The Alligators of Abraham
Our Research Notes series invites authors to describe their research for a recent book, with “research” defined as broadly as they like. This week, Robert Kloss writes about The Alligators of Abraham (Mud Luscious Press).
The Alligators of Abraham was born from equal parts imagination, personal history, and research. This was not a harmonious birth. There was open warfare throughout, as one faction gained control over the other, and as other factions plotted and schemed and dreamed of murdering the other two.
The novel began as imagination, pure imagination, as dream. It began with a man living inside an enormous alligator, the family he forces to live with him, to protect them, to hold forever. The family that dies. The family he then, in my mind, stuffed or embalmed, floated in enormous tubes of liquor.
And so I researched the history of embalming, and so intruded historical fact. The idea write about the Civil War came from a book called Death to Dust: What Happens to Dead Bodies? In this book a president is said to have twice exhumed his dead son and this is what I now wished to write about.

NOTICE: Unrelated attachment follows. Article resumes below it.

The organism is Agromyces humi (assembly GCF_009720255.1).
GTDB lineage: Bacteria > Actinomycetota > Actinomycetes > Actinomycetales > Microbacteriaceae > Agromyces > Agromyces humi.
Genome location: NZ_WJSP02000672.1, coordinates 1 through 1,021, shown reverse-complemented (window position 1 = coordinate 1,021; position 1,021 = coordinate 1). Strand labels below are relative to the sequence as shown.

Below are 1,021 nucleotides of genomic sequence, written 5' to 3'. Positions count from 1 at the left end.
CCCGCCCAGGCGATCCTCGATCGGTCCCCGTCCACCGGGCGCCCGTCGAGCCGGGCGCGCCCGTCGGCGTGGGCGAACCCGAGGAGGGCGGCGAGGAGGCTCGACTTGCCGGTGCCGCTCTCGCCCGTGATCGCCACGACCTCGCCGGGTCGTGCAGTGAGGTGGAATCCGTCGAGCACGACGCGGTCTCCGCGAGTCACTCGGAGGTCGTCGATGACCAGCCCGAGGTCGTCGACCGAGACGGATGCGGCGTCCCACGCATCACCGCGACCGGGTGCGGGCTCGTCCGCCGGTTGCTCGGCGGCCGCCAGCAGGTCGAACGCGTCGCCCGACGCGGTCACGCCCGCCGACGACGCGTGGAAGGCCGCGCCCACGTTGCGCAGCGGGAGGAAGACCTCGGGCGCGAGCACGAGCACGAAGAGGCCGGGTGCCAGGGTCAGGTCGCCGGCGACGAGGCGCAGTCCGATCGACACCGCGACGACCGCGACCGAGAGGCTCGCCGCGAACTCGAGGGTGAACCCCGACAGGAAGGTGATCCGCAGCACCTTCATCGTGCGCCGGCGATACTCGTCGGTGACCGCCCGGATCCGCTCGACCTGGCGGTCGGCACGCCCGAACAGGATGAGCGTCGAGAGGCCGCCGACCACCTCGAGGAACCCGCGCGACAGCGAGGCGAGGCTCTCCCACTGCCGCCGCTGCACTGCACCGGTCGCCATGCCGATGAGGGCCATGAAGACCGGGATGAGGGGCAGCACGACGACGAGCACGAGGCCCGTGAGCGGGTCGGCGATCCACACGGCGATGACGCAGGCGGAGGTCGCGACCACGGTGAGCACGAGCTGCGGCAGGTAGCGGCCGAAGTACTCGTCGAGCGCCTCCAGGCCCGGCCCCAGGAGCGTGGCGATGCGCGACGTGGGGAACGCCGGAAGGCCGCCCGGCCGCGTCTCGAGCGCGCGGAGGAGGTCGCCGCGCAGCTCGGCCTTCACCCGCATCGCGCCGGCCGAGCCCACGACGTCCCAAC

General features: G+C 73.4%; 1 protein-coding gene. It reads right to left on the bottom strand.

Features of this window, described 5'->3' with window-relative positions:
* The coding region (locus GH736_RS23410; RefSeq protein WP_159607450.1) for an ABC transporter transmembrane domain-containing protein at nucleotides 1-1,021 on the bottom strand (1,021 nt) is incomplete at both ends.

A kind of fever is created when historical fact and historical persons intrude into a world of imagination. And the question becomes then, how to strengthen the historical world that is being shaped and crafted without alleviating the fever? How to carefully nurture the fever without hopelessly twisting the history into madness?
And how to place a thousand, thousand alligators into a novel about the civil war without creating a kind of bathos?
As I researched, the history, the Civil War and Abraham Lincoln and Ulysses Grant and WT Sherman and the tycoons of the Gilded Age and Henry Ford and the Arctic expeditions, began to strangle me, to choke me with nostalgia and romanticism until I wanted no more to create imaginary worlds. Now I longed to make men and women and worlds long vanished rise from the vapors. I wanted only to recreate lost passages in time.
But I am no historian and the flesh that became the flesh of my historical characters was drawn from the stuff of the life I have lived and the lives I have witnessed. And the men and women that I created from history blended into those I began from imagination. And the cities that had once thrived as historical fact were now transformed into those that had thrived with alligators.
The Alligators of Abraham was my first extended foray into research-based fiction. And it was not my last. Now, two full novels in, it seems to me that too much research necessarily limits the imagination. Perhaps this is for the best. Perhaps too much imagination, too many alligators, will murder a good book. But now, going forward, I want to leave behind the research, and see how far my mind can dream. I have some ideas already burning.